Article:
During the first years of my freelancing career, I’d run through the same internal monologue every time I pitched. What am I saying? I sound like a phony…Other freelancers will get the gig because I am not enough.
Self-employment can be a mine field of unhealthy behavior and mental illness. Negative self-talk, loneliness, depression—freelancers, who often don’t have the benefit of objective third-party observation, must learn to recognize warning signs in themselves. I’ve found one of the toughest to combat is that little voice inside my head telling me I’m out of my league.
Clinically speaking, that voice is called imposter syndrome. Often described as an inability to accept and internalize one’s own accomplishments, imposter syndrome leads to the feeling that you’re a fraud, often just waiting to be unmasked. Despite external evidence of competence, people with imposter syndrome suffer from negative self-talk and are convinced they don’t deserve to be taken seriously.
Why freelancers are susceptible
Since freelancers build careers on relationships and connections, it can be all too easy to start attributing success to outside factors rather than internal competency.
“Imposter syndrome is impacted by an external attribution style,” said psychologist Rachel Tomlinson. “Success is deemed to be due to external things like ‘luck’ rather than internal things like hard work or skill. Because of the way freelancing works (right story, at the right time for the right editor), [that] lack of consistency can lead people to develop this external attribution style, which exacerbates the feeling of being an imposter.”
Then there’s the social isolation. Human beings are wired to work in social settings where we often receive positive feedback. As freelancers, even in co-working spaces, we’re alone for much of the time. This isolation puts us at risk for anxiety and removes opportunities for feedback.
“It’s much harder to get validation and praise from co-workers and supervisors when you are largely working on your own,” said psychologist Dr. Jay Saul. “In a non-traditional setting, you might not hear any feedback and be left to overthink the kind of work being produced.”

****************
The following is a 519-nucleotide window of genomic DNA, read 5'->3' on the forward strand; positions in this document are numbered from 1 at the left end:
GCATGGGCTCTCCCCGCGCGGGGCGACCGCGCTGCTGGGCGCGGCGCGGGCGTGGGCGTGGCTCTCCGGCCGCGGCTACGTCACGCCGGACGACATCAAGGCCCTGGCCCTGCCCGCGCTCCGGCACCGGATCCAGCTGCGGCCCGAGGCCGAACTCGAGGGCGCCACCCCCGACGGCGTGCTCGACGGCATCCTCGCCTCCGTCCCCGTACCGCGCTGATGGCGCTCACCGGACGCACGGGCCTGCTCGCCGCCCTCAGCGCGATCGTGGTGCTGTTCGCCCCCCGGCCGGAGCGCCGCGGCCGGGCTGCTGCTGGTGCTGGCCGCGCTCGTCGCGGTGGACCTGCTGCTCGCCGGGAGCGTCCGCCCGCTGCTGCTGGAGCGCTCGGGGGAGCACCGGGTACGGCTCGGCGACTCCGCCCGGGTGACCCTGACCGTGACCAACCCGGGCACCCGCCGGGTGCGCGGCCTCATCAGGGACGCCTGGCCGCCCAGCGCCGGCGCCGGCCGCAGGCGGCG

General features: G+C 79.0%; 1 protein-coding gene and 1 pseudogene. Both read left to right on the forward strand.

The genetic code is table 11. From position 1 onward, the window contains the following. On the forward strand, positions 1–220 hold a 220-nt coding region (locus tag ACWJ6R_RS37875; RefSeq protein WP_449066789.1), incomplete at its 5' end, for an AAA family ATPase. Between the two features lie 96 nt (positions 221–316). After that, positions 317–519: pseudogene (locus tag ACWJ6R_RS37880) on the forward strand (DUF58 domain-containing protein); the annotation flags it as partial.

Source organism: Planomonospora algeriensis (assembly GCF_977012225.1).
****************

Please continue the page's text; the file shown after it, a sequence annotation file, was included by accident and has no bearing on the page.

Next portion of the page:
How to deal with imposter syndrome
Rewiring your brain is no easy task, and I’m not advocating you do it without the help of a mental health professional. But there are some healthy behaviors you can engage in now to keep the negative thoughts at bay.
Reframe your thinking
With imposter syndrome, even the best, most productive stretches are overshadowed by feelings of inadequacy. When gigs dry up, it gets even worse. “You don’t get rid of imposter syndrome,” Dr. Saul said. “What you do is reframe the situation and use that to balance out the doubts.”
In other words, try to list the positive actions you’ve taken recently—the gratitude of your clients, the impact your content had on a campaign, the collaborative relationships you’ve formed with other creators.
If all else fails, anchor yourself to your professional record. It’s hard to argue with demand. “To be a successful freelancer, you have to be talented and able to produce high-quality work,” said Dr. Saul. “Continuing to get assignments is usually a sign you are doing something very right.”
Practice mindfulness meditation
A study published in Social Cognitive and Affective Neuroscience reveals that meditation lowers anxiety levels and positively affects the section of the brain’s prefrontal cortex that controls worrying.
In practice, mindfulness meditation is all about controlling your breath; acknowledging your thoughts; and then, if they’re not constructive, letting them sweep past you, without judgment. It takes practice, but the process can be very helpful for letting go of anxiety and reducing physical symptoms.
Connect with other freelancers
Social isolation is a tricky thing as a freelancer; it’s easy to slip into isolating behavior, but, fortunately, also easy to slip out. Connecting with other peers and professionals can help. Schedule social activities with local freelancers or consider registering for a creative meet-up or conference. If you’re ready for slightly more commitment, join a co-working space that encourages members to share their work with each other. View it as networking or peer critique if you’d like, but don’t feel obligated to make the dialogue all about shop talk.
Treat your freelancing opportunities as a business
Sometimes changing the external will cause the internal to follow. Professionalizing your business not only signals to clients and peers that you should be taken seriously, but over time, may help you believe it as well. Creating an LLC, taking professional headshots, tightening up your bookkeeping, documenting and promoting past clients, and updating social profiles are just a few ways you can feel more grounded in your work.
Don’t ignore the feeling of being an imposter and don’t downplay it. Take action sooner than later. Surround yourself with supportive peers and focus on your successful projects. And if you are severely anxious or depressed, get medical help immediately.